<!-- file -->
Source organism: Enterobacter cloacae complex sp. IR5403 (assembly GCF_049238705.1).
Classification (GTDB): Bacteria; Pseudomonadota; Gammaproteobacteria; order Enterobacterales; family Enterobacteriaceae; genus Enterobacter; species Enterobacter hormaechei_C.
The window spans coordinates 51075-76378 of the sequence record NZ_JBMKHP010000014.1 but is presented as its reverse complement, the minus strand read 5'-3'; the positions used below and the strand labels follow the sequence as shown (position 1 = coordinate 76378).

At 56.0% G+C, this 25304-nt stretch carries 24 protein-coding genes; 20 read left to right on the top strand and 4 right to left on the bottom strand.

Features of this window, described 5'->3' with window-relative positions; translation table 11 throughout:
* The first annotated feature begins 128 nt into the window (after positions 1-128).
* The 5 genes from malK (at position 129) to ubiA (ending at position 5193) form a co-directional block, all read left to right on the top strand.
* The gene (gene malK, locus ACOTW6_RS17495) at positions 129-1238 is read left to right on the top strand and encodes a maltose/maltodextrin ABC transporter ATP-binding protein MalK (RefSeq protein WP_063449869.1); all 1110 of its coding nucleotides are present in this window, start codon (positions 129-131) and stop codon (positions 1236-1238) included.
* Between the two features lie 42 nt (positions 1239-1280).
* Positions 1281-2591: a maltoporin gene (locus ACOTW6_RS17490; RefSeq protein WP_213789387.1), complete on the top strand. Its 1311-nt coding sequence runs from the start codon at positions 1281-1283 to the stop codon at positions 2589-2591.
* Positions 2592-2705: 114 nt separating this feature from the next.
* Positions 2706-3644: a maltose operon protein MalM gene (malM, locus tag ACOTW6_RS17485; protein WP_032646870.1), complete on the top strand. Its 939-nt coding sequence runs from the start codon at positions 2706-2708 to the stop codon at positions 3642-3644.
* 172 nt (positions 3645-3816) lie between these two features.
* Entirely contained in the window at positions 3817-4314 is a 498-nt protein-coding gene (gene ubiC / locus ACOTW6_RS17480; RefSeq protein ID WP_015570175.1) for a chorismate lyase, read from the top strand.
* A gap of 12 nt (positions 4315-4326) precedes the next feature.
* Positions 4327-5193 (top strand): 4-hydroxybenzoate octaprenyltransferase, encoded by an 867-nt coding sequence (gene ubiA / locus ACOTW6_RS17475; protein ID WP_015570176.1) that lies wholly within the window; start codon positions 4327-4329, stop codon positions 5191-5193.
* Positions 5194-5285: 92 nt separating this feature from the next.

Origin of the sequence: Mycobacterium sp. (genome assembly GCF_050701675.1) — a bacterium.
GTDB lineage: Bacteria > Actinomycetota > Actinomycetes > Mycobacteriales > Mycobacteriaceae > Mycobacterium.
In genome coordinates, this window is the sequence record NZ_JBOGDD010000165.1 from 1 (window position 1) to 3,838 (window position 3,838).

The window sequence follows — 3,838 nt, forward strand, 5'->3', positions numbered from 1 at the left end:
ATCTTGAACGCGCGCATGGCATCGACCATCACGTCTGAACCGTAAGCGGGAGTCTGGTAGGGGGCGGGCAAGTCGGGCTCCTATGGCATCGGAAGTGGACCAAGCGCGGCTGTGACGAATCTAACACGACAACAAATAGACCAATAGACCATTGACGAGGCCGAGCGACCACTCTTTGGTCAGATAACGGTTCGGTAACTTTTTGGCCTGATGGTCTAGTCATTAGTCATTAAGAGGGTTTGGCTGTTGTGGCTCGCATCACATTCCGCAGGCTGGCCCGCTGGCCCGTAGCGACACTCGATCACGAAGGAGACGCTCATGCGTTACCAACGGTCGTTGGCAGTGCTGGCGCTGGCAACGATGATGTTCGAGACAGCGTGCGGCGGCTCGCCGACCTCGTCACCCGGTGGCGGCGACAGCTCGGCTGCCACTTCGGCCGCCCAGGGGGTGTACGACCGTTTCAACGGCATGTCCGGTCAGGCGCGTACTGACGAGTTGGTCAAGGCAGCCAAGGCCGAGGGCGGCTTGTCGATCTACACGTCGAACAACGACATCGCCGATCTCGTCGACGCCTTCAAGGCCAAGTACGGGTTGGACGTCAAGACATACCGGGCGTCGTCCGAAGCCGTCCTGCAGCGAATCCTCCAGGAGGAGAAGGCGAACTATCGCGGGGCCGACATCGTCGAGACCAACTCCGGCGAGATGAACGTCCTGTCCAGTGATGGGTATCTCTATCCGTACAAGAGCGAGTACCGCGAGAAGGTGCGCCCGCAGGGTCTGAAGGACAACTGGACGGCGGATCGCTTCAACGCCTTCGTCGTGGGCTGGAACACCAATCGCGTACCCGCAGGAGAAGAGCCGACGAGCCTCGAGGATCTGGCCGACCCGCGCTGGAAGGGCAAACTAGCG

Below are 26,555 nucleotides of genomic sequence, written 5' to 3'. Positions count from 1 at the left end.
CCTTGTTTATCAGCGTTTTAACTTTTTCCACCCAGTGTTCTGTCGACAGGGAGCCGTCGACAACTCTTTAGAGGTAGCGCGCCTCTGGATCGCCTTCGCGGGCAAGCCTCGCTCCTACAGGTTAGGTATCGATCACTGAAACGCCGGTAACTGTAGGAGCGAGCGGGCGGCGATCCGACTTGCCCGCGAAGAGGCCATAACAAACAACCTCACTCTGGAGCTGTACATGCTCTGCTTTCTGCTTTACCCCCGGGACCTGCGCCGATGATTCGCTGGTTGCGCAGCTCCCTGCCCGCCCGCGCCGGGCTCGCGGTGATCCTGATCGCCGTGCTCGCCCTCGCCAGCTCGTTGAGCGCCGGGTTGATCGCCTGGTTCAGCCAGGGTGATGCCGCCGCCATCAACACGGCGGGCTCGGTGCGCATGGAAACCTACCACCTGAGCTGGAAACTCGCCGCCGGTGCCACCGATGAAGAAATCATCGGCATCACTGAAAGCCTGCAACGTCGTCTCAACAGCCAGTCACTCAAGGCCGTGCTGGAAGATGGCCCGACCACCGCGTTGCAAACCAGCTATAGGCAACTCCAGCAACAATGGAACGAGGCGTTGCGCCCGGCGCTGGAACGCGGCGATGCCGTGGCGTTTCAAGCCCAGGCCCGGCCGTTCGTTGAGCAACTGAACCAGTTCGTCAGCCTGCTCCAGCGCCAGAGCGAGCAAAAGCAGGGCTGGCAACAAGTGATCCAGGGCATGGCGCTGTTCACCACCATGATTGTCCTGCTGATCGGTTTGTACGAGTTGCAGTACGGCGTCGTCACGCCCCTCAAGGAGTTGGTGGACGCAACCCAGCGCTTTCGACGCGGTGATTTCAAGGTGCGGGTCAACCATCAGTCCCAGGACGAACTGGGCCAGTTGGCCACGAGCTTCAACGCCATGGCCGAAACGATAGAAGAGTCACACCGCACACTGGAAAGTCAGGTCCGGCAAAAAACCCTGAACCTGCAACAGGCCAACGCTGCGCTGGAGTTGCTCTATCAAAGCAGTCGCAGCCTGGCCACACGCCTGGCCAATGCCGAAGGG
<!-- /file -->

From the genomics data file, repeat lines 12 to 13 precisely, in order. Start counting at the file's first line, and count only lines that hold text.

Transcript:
* Positions 2706-3644: a maltose operon protein MalM gene (malM, locus tag ACOTW6_RS17485; protein WP_032646870.1), complete on the top strand. Its 939-nt coding sequence runs from the start codon at positions 2706-2708 to the stop codon at positions 3642-3644.
* 172 nt (positions 3645-3816) lie between these two features.